Abstract

Several randomized controlled intervention trials have reported improvements in mood following the adoption of vegetarian diets. However, mechanisms contributing to this improvement have not been investigated. Mood is regulated by the action of the neurotransmitters serotonin and norepinephrine and the proinflammatory cytokines (e.g., IL-1β, TNF-α, IL-6, and IL-2) and eicosanoids (e.g., PGE2). Vegetarian diets are inherently rich in antioxidants, and adherence to vegetarian diets is associated with low oxidative stress and PGE2 concentrations. Furthermore, the high carbohydrate-to-protein ratio of vegetarian diets should facilitate tryptophan entry into the brain and the production of serotonin. This chapter explores the aspects of vegetarian diets that would theoretically promote healthful mood states by promoting neurotransmitter action.

Original languageEnglish (US)
Title of host publicationVegetarian and Plant-Based Diets in Health and Disease Prevention
PublisherElsevier Inc.
Pages493-509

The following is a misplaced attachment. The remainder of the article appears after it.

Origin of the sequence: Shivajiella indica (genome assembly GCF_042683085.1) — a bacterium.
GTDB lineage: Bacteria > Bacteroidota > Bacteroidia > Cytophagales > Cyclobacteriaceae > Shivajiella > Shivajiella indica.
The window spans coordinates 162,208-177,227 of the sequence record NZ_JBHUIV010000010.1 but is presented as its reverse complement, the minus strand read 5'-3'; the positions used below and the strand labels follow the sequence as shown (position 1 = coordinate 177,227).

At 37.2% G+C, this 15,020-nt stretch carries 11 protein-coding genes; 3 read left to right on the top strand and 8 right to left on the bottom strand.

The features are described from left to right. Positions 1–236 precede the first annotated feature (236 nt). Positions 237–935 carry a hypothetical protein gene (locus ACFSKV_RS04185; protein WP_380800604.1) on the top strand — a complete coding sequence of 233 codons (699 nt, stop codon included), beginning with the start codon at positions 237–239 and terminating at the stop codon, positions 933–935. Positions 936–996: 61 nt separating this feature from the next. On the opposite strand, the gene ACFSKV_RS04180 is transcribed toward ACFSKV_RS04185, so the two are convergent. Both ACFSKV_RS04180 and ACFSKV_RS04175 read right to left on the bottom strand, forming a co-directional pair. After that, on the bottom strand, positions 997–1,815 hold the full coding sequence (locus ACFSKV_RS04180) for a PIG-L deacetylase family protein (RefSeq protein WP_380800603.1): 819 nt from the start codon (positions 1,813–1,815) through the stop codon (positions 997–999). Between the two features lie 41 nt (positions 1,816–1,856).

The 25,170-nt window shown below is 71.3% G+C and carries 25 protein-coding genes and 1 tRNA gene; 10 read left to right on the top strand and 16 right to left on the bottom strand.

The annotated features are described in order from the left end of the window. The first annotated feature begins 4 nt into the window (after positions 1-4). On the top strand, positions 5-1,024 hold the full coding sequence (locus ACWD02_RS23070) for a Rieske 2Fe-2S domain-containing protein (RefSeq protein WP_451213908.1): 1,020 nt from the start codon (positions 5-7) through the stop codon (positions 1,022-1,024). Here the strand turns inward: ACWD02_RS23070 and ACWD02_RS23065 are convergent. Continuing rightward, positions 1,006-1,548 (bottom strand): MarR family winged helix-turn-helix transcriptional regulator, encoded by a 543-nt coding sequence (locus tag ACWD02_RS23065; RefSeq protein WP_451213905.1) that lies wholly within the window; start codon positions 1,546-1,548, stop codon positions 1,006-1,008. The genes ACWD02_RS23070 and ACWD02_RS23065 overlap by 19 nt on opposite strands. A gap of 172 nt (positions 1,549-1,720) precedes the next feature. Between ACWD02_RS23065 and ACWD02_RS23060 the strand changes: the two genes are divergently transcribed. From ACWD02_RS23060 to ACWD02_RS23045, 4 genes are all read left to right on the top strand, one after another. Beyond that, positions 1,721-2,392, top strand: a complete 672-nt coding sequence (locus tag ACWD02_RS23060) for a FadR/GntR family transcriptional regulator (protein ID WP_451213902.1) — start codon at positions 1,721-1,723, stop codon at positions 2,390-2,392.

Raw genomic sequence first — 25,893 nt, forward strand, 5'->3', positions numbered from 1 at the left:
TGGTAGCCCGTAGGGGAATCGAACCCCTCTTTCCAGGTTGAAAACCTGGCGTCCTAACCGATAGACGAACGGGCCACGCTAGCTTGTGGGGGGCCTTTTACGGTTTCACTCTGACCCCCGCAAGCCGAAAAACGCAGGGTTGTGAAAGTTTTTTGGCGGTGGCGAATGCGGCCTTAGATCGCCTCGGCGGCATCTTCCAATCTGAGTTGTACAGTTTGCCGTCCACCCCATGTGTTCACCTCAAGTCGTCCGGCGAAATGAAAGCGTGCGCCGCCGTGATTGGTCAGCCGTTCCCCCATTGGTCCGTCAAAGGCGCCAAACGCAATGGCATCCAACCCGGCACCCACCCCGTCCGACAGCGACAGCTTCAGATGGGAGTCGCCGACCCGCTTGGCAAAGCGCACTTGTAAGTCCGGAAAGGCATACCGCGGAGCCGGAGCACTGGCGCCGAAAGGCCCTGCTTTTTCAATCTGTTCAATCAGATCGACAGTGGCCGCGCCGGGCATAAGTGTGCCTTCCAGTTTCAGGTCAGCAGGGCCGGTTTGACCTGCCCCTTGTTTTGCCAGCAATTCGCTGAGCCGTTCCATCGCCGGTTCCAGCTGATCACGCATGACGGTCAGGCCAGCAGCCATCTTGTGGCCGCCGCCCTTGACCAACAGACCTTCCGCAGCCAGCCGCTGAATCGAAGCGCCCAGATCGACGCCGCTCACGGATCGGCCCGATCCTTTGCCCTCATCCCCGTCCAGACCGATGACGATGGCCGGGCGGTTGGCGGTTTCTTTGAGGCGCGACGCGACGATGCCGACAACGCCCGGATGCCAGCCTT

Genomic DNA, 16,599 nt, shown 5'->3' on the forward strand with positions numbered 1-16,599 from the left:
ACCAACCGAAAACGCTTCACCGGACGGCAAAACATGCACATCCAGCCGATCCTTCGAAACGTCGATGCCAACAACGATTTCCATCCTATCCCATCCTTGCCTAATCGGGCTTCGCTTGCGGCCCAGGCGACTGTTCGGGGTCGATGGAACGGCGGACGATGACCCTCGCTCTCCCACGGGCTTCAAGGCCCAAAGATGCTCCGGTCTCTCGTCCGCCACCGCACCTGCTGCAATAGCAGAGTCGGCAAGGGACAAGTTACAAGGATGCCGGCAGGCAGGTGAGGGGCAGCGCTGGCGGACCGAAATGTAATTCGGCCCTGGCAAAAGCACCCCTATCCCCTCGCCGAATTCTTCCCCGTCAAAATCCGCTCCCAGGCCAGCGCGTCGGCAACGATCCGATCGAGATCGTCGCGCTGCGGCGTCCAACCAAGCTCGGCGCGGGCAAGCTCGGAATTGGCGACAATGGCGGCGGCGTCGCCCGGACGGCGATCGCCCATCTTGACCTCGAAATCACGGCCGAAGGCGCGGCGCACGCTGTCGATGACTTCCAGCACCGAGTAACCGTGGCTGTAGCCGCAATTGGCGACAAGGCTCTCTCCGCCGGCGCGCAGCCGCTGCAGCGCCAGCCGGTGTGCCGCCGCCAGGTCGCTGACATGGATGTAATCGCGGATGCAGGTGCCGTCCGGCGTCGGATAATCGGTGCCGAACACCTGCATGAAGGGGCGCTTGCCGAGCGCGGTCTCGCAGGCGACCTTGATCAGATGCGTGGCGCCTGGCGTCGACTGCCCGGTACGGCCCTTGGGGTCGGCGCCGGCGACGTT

Number of pages17
ISBN (Electronic)9780128039694
ISBN (Print)9780128039687
DOIs
StatePublished - May 30 2017

Keywords

  • Mood state
  • PGE
  • Proinflammatory cytokines
  • Serotonin
  • Vegetarian diet

ASJC Scopus subject areas

  • Engineering(all)
  • Agricultural and Biological Sciences(all)

Fingerprint Dive into the research topics of 'Vegetarian Diet and Possible Mechanisms for Impact on Mood'. Together they form a unique fingerprint.

  • Cite this

    Johnston, C. (2017). Vegetarian Diet and Possible Mechanisms for Impact on Mood. In Vegetarian and Plant-Based Diets in Health and Disease Prevention (pp. 493-509). Elsevier Inc.. https://doi.org/10.1016/B978-0-12-803968-7.00028-9